This is their first communication on the issue since the outbreak last month. Expressing solidarity with the “Chinese President and the people of China”, Modi, in a letter to Xi, offered his condolence at the loss of lives due to the outbreak.
Sources said Modi offered India’s assistance to face the challenge, and also conveyed appreciation to the Chinese government for facilitating the evacuation of Indian citizens from Hubei province.
In April 2018, the two leaders had met in Wuhan for the first informal summit.
According to the latest data released by the Chinese authorities, 89 deaths were reported on Saturday — the highest single-day death toll — taking the total toll to 811, and there were 2,656 new confirmed cases. The number of confirmed infections has now touched 37,198.
China’s National Health Commission said in its daily report that the coronavirus toll has surpassed the number of fatalities in the 2002-03 SARS epidemic, that started in southern China and killed over 700 people in the mainland, Hong Kong and elsewhere.
Modi’s offer of assistance came three days after the Ministry of External Affairs spokesperson said that, if asked, the Indian government would be ready to provide help to China.
Sources said that India, known for its pharmaceutical and medical expertise, is “well placed” to help China at this critical hour. Foreign Secretary Harsh Vardhan Shringla had conveyed the offer at a meeting with the Chinese Ambassador to India Sun Weidong on Friday.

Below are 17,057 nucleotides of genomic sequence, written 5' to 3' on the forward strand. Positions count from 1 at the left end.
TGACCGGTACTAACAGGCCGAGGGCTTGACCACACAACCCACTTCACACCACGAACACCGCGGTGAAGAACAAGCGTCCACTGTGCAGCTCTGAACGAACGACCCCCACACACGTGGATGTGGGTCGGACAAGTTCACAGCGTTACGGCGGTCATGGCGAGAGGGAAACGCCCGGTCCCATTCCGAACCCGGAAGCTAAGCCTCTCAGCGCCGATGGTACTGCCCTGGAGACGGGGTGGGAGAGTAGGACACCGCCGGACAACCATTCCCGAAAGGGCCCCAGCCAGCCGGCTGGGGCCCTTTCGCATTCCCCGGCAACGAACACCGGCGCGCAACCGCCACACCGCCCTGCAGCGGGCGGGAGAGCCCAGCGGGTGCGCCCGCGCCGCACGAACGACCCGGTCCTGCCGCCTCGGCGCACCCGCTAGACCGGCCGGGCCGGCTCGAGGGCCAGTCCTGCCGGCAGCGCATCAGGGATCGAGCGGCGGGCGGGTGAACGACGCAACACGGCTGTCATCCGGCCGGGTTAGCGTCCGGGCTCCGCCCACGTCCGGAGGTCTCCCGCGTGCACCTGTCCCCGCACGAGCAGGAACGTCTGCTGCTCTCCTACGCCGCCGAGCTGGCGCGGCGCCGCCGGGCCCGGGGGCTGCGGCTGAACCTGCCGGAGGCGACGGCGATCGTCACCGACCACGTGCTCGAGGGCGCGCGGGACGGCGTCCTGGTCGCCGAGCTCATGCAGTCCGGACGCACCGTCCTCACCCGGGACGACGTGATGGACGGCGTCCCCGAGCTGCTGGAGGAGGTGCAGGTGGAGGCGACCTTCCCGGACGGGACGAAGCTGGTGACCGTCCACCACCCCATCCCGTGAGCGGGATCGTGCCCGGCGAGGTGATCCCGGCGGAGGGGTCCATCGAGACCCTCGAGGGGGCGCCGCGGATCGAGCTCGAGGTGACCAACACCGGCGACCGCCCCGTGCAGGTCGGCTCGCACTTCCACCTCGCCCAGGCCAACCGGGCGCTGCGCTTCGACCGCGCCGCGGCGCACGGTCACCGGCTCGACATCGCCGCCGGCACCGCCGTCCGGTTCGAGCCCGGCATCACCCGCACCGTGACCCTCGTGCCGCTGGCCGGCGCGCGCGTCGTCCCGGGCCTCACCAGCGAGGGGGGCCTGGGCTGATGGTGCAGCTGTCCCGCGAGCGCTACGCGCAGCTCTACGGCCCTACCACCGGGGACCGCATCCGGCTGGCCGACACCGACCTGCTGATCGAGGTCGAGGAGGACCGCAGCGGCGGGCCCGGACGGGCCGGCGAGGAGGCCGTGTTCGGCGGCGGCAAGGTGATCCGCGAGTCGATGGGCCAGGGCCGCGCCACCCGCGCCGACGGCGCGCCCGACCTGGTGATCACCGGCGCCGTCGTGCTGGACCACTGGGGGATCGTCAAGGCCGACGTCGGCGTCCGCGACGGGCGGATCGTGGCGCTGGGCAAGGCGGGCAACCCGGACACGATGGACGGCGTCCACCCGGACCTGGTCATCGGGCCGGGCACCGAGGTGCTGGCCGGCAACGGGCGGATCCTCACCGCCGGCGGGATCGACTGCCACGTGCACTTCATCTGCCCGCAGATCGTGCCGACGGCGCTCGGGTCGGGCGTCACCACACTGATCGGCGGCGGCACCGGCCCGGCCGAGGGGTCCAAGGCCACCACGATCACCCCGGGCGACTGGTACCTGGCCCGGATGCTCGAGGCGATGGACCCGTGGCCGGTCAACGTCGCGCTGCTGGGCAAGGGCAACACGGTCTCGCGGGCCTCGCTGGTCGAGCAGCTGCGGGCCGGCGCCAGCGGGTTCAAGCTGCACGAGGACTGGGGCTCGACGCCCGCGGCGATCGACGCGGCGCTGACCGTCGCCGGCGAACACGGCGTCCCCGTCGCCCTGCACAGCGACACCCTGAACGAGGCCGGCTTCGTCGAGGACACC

“Glad to meet w/ Indian Foreign Secretary @harshvshringla. Discussed promotion of China-India relations, especially bilateral coordination & cooperation on combat against #coronavirus,” the Chinese envoy had tweeted after meeting Shringla.
Earlier this month, India evacuated 647 Indians and seven Maldivian nationals from Hubei province and its capital, Wuhan, on two special Air India flights. The government had also asked all Indian citizens to “refrain” from travelling to China.
In a clear clampdown on Chinese nationals travelling to India, India has cancelled all existing valid visas for Chinese and foreigners who visited the country in the last two weeks. On February 2, India had temporarily suspended e-visa facility for Chinese travellers and foreigners residing in China.
As New Delhi evacuated Indian citizens, External Affairs Minister S Jaishankar had spoken to Chinese State Councillor and Foreign Minister Wang Yi. Chinese Ambassador Sun Weidong had quoted Wang as telling Jaishankar during their phone conversation that “all should play a constructive role. We don’t think it is helpful for a certain country to hype up the situation, or even create panic”.
Sun had quoted Jaishankar as saying that “it is important to evaluate the outbreak in an objective and rational manner and not take actions that may complicate the situation”.